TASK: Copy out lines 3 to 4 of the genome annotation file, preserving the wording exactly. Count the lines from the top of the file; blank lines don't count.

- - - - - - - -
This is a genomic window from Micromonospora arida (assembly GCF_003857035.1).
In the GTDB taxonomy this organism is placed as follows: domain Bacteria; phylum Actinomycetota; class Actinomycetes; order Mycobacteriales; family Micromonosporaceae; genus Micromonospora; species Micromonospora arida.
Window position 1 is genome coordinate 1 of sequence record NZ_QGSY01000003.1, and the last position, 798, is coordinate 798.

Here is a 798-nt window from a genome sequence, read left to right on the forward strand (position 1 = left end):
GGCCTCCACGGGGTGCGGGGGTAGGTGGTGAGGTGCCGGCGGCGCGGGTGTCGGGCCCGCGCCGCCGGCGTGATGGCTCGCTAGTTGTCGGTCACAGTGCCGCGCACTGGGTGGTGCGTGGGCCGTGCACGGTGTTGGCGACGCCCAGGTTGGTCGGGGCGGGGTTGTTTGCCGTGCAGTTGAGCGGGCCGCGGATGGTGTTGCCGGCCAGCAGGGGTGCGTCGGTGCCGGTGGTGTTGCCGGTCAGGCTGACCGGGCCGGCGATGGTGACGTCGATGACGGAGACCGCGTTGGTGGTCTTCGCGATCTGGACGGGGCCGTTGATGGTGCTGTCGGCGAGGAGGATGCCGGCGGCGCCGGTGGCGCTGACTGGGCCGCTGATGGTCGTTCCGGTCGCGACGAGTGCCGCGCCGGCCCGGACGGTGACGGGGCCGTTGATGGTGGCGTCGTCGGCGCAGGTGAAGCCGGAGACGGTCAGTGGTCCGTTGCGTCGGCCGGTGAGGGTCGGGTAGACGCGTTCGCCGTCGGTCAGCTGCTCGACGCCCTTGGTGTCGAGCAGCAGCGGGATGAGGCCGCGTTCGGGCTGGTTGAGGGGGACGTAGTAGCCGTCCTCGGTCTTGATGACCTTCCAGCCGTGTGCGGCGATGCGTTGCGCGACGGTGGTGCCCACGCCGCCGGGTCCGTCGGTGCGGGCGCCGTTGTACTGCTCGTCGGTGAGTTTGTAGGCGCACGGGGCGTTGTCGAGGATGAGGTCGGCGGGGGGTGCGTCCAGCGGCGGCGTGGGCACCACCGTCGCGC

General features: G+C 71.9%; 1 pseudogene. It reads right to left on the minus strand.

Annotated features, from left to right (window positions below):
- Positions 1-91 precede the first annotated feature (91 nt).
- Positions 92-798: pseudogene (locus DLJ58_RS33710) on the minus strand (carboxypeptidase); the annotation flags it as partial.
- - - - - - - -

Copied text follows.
Window position 1 is genome coordinate 1 of sequence record NZ_QGSY01000003.1, and the last position, 798, is coordinate 798.

Here is a 798-nt window from a genome sequence, read left to right on the forward strand (position 1 = left end):